Student volunteers wanted: Holyrood Harvest and Soul Food
New College students already play a lead role in the community gardening project - now the Church of Scotland seeks volunteers to support homeless people, too.
Holyrood Harvest was set up in 2017 to bring students and locals together to reclaim wasteground in the Holyrood, Dumbiedykes, and Southside area of Edinburgh, to make derelict land flower again. Now a graduate of New College, who helped to establish the project, is recruiting volunteers for this and another project.
Divinity alumnus and University of Edinburgh Church of Scotland Campus Minister, Rev Dr Liam Fraser, explains:
"The Church of Scotland’s Campus Ministry partners with a number of groups and organisations to mobilise students to serve the local community. We are always looking for volunteers and now we can offer another new way to take part."
Dr Fraser has degrees in Law, Divinity, a Masters in Theology and a Doctorate from the University of Edinburgh. As Campus Minister, he spends much of his time working with students from his base in the Charteris Centre near The Pleasance.
Dr Fraser continues:
"The first project that we started in association with New College Missionary Society is Holyrood Harvest. This is based in the Dumbiedykes estate, the only part of Edinburgh city centre designated as deprived. Despite the fact that the University owns property right next to it, few students even realise it is there.
"Holyrood Harvest is a community gardening project that brings together students and locals to work waste ground in the Dumbiedyeks estate and makes it bloom. We meet together from 11am to 1pm each Saturday, and grow a wide variety of plants and vegetables, ranging from potatoes and rocket salad to hydrangeas and coriander. No experience is necessary, and all tools are provided."
New volunteers are always welcome. Student Josep Bouis regularly posts photographs of the garden on the project's Facebook page.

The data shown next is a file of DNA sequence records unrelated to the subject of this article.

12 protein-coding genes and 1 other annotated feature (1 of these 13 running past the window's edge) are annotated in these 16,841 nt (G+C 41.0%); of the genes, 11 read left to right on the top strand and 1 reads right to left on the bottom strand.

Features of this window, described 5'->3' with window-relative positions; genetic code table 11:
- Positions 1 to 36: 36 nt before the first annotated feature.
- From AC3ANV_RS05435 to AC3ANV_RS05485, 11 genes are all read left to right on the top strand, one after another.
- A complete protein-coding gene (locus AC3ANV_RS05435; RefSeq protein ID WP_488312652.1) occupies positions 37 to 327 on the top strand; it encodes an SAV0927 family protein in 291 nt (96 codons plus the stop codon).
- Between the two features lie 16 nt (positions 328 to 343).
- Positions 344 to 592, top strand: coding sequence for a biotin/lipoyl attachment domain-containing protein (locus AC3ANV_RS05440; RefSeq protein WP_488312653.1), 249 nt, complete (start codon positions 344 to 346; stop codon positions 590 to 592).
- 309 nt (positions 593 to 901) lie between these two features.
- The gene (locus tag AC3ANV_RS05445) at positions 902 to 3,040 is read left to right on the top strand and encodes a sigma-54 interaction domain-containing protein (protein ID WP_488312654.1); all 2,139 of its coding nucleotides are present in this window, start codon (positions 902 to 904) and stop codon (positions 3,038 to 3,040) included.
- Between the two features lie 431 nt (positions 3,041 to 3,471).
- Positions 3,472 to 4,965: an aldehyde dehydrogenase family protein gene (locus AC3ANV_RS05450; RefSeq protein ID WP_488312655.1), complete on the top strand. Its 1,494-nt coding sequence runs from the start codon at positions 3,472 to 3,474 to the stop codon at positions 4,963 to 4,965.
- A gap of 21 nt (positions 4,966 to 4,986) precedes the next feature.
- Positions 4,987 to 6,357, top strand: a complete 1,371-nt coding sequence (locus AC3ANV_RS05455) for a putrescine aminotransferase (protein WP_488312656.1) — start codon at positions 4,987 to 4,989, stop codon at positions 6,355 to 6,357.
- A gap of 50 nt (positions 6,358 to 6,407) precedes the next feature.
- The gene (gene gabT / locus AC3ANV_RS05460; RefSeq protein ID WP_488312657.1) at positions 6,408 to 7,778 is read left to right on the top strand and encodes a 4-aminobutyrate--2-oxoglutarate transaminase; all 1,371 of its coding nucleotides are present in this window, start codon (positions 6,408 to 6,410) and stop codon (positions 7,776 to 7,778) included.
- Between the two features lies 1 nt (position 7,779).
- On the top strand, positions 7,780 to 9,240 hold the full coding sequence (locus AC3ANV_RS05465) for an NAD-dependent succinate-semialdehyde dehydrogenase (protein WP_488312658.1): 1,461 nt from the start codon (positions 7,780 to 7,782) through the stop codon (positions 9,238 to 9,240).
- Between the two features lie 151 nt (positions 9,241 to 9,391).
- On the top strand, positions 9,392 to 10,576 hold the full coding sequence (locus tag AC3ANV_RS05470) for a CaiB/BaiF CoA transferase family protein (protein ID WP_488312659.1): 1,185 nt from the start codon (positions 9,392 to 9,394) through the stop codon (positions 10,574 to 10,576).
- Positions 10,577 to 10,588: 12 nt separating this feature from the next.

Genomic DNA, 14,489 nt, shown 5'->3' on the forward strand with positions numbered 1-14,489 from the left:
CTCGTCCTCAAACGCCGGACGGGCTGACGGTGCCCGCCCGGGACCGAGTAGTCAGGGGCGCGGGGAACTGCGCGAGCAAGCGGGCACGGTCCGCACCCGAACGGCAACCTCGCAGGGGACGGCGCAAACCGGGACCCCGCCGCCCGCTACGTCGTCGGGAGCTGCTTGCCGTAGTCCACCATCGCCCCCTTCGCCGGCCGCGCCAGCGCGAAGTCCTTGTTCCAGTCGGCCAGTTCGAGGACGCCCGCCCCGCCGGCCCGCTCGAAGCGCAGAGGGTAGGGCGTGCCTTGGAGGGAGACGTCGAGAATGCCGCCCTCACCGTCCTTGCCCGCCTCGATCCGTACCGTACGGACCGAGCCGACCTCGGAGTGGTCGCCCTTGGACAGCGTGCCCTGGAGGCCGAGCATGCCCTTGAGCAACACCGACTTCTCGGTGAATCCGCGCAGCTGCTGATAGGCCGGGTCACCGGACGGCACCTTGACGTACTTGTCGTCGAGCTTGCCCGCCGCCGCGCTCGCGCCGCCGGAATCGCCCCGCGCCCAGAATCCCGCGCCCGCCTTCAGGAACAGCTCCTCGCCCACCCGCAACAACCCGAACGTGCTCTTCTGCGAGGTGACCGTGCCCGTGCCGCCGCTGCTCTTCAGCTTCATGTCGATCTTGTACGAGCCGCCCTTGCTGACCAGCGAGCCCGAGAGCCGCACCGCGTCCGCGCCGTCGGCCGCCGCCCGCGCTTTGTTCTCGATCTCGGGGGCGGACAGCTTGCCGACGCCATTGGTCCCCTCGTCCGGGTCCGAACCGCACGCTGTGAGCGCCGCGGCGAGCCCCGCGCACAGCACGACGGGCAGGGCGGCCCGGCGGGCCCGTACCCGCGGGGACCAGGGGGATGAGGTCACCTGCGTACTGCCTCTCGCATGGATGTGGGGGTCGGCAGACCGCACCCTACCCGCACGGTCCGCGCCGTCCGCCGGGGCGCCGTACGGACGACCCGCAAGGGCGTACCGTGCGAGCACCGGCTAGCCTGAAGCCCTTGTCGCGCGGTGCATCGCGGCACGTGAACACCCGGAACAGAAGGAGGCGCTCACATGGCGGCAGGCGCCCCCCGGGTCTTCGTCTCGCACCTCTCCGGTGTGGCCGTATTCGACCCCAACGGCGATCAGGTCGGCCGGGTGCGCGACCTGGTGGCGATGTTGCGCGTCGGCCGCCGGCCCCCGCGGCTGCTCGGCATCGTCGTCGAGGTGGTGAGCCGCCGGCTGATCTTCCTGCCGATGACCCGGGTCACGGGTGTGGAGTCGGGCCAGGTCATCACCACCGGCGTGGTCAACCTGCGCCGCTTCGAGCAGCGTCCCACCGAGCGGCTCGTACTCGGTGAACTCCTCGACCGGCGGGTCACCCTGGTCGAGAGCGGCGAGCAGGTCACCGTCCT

For me, Holyrood Harvest is a way of living out my theological studies in a way that impacts people and the communities around me. Very often students end up living in a bubble without realizing there are many persons around them who do not share their background or the privilege of studying at University. Breaking that barrier and helping out in whatever way one can is an ideal way of spending one’s time, and the projects are so much fun too!
New! Soul Food initiative
"This year, in collaboration with Edinburgh City Mission, we are also helping to run a new Soul Food initiative in Nicholson Square Methodist Church," adds Dr Fraser. "Many students and staff will walk past homeless people on a daily basis, know they want to help in some way, but feel awkward or unsure as to what to do. Soul Food will offer a free two course meal to homeless and vulnerable people in the city centre, but is meant to be more than just a meal, offering support, friendship, and someone to talk to. This will run every Wednesday evening, and there are a wide variety of volunteering opportuntities available."
The School of Divinity has a growing interest in alleviating homelessness. Any profits from the new Social Bite cafe in Rainy Hall go towards achieving Social Bite's vision: a Scotland where everyone has a safe place to call home.
Volunteer for Holyrood Harvest or the Soul Food initiative!